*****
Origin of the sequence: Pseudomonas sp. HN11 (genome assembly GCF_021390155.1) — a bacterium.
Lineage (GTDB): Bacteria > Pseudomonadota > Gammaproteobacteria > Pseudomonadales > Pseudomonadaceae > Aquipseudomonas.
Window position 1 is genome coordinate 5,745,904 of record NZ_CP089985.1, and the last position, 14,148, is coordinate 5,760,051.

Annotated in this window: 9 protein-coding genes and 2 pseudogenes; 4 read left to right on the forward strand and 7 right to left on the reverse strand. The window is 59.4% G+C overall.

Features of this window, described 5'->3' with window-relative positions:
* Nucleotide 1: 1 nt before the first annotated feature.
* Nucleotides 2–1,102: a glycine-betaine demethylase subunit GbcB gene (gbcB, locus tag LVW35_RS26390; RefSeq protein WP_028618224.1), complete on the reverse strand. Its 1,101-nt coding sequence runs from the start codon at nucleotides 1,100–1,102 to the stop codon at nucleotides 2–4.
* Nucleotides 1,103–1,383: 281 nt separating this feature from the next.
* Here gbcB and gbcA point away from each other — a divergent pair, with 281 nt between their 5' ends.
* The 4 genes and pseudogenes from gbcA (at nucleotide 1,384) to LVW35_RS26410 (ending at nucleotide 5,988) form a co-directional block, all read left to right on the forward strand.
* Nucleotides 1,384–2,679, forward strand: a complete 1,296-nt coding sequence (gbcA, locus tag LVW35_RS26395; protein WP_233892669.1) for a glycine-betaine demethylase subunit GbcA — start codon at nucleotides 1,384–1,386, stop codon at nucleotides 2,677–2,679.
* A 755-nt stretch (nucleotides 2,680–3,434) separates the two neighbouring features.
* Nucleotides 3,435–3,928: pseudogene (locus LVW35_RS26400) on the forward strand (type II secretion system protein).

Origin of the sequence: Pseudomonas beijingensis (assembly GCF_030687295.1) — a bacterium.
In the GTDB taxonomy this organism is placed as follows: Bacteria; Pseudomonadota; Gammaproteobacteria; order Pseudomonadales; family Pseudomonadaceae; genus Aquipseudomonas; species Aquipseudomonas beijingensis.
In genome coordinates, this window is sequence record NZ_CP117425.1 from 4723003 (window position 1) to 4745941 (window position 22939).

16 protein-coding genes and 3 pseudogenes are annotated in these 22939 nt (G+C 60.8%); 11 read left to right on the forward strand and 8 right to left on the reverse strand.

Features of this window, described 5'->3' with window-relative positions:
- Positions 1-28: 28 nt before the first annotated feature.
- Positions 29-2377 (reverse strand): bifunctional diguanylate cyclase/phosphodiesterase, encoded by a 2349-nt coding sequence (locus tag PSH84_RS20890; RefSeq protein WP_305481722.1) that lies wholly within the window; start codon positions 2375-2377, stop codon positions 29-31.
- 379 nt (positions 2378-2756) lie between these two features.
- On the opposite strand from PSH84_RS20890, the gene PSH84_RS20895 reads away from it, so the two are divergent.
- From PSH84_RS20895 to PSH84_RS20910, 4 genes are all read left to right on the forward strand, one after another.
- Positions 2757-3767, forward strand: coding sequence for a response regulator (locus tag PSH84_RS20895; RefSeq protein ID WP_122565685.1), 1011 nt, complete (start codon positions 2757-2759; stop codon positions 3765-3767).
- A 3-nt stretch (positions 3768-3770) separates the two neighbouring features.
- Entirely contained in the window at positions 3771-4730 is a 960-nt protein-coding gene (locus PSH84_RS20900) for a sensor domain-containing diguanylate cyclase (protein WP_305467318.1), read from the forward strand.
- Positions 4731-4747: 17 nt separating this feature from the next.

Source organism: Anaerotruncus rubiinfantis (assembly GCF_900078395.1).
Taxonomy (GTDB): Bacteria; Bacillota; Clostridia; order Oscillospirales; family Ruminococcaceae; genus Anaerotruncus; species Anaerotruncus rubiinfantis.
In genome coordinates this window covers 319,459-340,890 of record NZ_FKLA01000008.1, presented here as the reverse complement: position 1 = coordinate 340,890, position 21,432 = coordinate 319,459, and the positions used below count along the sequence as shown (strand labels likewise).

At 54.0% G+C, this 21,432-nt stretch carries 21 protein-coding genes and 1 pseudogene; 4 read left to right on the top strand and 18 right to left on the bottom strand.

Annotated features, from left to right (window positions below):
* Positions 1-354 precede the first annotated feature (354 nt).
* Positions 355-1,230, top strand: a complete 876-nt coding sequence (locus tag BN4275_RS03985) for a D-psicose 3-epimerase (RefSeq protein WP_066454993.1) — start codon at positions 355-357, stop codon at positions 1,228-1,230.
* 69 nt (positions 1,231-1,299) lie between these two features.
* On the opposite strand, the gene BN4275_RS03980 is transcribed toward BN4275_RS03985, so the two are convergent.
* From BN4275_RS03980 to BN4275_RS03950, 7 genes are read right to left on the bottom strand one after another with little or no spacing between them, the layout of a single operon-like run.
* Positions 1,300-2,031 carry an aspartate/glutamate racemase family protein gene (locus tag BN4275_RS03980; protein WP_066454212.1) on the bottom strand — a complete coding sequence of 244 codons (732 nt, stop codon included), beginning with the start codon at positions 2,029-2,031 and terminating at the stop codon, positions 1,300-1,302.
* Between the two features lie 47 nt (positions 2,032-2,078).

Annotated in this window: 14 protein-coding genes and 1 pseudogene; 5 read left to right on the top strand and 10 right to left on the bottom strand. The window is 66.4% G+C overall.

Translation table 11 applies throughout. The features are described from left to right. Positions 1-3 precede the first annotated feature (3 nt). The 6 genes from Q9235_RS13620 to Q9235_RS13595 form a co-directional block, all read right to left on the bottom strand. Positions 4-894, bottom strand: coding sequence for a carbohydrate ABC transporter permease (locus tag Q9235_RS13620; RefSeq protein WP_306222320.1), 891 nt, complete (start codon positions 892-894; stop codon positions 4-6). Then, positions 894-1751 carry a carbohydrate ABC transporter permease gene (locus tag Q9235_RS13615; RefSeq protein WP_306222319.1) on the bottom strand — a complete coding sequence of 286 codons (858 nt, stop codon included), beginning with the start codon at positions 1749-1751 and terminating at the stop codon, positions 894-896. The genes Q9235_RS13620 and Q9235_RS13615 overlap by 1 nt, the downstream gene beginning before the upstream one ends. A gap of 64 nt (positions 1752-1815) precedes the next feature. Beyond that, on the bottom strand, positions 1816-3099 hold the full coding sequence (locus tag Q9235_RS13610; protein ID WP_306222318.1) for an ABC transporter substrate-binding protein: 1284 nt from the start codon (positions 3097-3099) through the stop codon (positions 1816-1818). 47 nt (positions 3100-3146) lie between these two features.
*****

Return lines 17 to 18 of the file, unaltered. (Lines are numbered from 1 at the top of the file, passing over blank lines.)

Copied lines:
16 protein-coding genes and 3 pseudogenes are annotated in these 22939 nt (G+C 60.8%); 11 read left to right on the forward strand and 8 right to left on the reverse strand.

Features of this window, described 5'->3' with window-relative positions: